(click on any image to open larger and in a new screen)
Tuesday, October 12, 2010
If you would like a chance to with "Sessions with JoeyL" here's what you have have to do:
1. Join the Weekly Photo Tips Flickr Group (details on how to join can be found here).
2. Upload one (or more) portraits of a person, animal, or car to our Flickr Group.
3. Leave on (or more) comments on any blog post on Weekly Photo Tips.
The contest starts today and ends November 15th, the winner will be randomly drawn from all contest entries and announced on November 16th.
The winner will receive a link from Joey Lawrence to download "Sessions".
The rules are pretty simple, you can enter as many times as you like (one comment + one image upload = one contest entry), ownership of all images remain with you.
The only thing we will use them (the images) for is to show an occasional "sample" of image contest entries and to announce the winner.
Good luck everyone.
Saturday, October 9, 2010
And the latest batch (of emails) have been asking how I made lighting diagrams like the one in yesterdays (and other) posts.
You have several options:
The first is from Kevin Kertz, he put together a layered .psd file that allows you to add, delete, and modify commonly used lighting components and is really easy to use.
He put it together in 2006 so some newer photography wiz bangs and oohh la la's will not be available to you. If you hit this link the download will start.
The second option is newer, in color, does include some of the newer wiz bangs and oohh la la's and is from QH Photography. Not only is this one newere, you also get the option of a Photoshop and/or a Photoshop Elements version. You can download them both at this link.
Lastly, if you have an iPhone (iPod touch, or iPad) you should consider downloading the Strobox lighting diagram app. This one allows you to document your lighting setup while on location.
All three are free and come in handy for documenting a lighting setup that can be referred back to at some time in the future.
Friday, October 8, 2010
We used three lights for this shoot, but really only one was used to lite our model.
For all the shots that had our model standing we used a three light setup, the two lights on either side were large softboxes that were used primarily to lite the white wall behind her (with the intension of blowing it out). We used a beauty dish with a diffusion sock to lite the model herself.
One thing I would do differently is to put something between the side lights and the model as there was a bit more spill than I would have liked. In his 3 day seminar Zack Arias showed how to used some very inexpensive folding doors from Lowes or Home Depot for this exact purpose.
You can still buy (and download) the video files from this seminar for an incredibly reasonable price ($129) here. You can read here why I think it's one of the two most important things you can buy if you are serious about photography.
All of the images shot in the red "pleather" bench were shot with just a beauty dish and diffusion sock. We used a piece of Rosco Cinefoil as a "visor" on the side of the beauty dish closest to the wall, it acted as a flag (or gobo) to keep light from spilling onto the white wall.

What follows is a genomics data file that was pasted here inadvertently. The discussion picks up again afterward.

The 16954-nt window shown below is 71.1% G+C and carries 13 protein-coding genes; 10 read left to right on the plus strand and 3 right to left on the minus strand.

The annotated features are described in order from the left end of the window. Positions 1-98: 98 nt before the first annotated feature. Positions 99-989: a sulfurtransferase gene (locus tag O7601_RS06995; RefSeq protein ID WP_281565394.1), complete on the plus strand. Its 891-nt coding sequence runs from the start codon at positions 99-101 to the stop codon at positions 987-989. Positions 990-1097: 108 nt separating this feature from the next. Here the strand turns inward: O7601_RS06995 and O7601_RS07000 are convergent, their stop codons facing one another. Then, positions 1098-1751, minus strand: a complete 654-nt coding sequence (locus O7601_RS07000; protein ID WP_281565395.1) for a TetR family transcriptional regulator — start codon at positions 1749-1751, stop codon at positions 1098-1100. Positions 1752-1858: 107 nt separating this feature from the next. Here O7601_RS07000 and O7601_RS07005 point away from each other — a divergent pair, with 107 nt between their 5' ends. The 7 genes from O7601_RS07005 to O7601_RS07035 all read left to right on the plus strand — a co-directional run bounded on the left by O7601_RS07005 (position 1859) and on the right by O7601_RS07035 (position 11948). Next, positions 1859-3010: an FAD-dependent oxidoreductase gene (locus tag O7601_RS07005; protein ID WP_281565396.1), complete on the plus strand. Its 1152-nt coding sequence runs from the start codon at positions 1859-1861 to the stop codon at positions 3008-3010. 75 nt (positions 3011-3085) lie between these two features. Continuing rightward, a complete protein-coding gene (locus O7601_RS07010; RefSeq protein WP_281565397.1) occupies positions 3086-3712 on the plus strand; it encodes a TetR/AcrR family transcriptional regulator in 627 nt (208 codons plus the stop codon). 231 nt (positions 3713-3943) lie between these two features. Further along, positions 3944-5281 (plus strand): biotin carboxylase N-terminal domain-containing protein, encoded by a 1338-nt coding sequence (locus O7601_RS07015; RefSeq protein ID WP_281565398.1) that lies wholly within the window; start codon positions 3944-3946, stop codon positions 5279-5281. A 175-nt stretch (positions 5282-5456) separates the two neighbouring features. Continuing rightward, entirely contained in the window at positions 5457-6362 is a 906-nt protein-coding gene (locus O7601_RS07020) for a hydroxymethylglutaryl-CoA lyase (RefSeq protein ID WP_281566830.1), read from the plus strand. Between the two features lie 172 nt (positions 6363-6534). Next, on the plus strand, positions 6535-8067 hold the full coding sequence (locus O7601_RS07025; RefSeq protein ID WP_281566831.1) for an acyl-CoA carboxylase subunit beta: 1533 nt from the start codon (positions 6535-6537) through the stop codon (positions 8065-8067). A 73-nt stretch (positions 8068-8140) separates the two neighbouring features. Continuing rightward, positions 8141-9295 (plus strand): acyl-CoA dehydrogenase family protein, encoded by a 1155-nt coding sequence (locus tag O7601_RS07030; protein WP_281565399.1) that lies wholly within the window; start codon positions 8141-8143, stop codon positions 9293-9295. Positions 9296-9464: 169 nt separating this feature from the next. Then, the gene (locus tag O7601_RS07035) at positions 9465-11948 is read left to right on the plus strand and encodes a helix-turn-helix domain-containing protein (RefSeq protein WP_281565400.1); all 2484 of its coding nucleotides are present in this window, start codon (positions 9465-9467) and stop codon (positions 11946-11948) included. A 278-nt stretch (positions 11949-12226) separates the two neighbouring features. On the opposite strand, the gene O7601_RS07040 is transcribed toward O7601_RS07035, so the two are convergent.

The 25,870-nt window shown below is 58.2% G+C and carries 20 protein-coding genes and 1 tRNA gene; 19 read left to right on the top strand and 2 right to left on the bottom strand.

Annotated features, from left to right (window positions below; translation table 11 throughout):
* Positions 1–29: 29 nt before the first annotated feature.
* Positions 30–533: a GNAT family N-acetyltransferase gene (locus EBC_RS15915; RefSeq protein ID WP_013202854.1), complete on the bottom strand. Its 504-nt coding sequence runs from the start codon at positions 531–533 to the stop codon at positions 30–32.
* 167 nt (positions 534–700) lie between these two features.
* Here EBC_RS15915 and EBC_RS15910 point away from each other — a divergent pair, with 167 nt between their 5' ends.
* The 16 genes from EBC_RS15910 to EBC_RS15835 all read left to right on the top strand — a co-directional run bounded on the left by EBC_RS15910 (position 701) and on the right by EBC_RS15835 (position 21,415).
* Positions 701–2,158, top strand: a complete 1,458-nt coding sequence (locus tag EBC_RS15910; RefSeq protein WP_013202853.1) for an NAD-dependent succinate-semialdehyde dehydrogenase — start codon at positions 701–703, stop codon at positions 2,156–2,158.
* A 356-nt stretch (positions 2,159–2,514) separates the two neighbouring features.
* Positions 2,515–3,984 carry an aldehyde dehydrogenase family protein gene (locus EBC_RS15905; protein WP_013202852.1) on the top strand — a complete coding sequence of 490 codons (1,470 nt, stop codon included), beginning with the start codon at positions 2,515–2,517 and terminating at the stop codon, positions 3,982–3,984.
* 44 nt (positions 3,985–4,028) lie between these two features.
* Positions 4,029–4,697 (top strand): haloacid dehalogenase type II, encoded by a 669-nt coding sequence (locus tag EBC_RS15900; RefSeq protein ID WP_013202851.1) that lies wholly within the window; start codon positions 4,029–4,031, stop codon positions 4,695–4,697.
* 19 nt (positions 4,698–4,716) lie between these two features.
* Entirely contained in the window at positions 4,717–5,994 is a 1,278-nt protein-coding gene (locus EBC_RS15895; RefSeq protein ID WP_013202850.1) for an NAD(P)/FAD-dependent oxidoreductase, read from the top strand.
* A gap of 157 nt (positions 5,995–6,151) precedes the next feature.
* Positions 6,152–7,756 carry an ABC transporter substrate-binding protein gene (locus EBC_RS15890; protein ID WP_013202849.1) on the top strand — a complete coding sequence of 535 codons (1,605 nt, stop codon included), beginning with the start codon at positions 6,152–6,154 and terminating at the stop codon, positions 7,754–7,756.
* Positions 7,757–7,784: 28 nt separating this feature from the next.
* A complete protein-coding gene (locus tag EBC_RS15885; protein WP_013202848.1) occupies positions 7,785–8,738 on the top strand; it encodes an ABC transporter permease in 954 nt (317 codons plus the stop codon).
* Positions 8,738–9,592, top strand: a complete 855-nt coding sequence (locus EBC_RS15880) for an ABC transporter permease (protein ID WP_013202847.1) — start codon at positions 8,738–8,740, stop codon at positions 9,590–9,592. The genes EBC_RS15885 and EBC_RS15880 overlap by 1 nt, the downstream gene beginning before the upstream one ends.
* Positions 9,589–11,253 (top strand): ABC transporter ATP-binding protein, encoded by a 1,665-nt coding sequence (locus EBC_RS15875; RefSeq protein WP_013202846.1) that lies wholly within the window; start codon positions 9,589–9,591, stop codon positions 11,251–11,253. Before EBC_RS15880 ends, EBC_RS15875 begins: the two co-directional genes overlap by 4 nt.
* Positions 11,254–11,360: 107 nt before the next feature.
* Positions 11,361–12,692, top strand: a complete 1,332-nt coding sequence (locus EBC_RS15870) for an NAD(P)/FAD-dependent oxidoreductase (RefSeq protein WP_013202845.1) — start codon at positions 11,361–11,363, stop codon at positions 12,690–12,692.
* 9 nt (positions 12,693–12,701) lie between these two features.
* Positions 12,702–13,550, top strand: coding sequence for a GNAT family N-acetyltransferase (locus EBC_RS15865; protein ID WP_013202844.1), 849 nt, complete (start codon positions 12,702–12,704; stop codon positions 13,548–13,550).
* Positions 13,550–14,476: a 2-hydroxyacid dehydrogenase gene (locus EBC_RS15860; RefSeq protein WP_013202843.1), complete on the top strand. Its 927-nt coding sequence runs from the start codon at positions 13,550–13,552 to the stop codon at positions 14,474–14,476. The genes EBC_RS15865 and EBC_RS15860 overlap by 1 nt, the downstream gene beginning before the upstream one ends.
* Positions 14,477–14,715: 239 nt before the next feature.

There was a comment on yesterdays post asking about a DIY beauty dish, you can read our post and see sample images of the beauty dish I made here, you can also watch our YouTube DIY beauty dish video here.
Below is an outstanding video Mark shot in between running around as my lighting assistant, he did a great job at both tasks. Watching it will also give you a better look at our lighting setup.
If you are a subscriber you will need to return to the blog to watch it as videos (still) don't get pushed through with your ubscription.
Thursday, October 7, 2010
The images below are all essentially one light shots. The images shot on the red seat were lit using just a beauty dish (and diffuser sock), the images with the white background did have three lights, but two of them were used to light the white wall behind her and just the beauty dish was used to light Bogdana.
I will post more about how we lit Bogdana along with a video of the shoot either later today or tomorrow.
Tuesday, October 5, 2010
Because Miguel was the first to congratulate our latest contest winner I wanted to reward him for being such a "gracious non-winner".
We will be sending him 4 SlimLine "AA" battery caddy (you read our original battery caddy review here).
Be sure to check out Miguel's Flickr stream here.
So here is a previous post that will walk you step by step through the process of synchronizing those images, it works perfectly, I know because I have used it (more than once) myself.
If you've ever shot an event with more than one camera and/or more than one photographer and forgot to synchronize the time on the cameras, then you've lived through the nightmare of trying to get all the images in their correct chronological order.
The last wedding I shot with Stacey Kane involved 4 cameras and well over 5000 images!
Getting that many images "chronologically correct" can be problematic (but extremely important). I learned how to synchronize my images from Kevin Kubota and I'll share that "trick" with you now.
If you're at an event and suddenly realize that you forgot to synchronize the time on your cameras, do the following: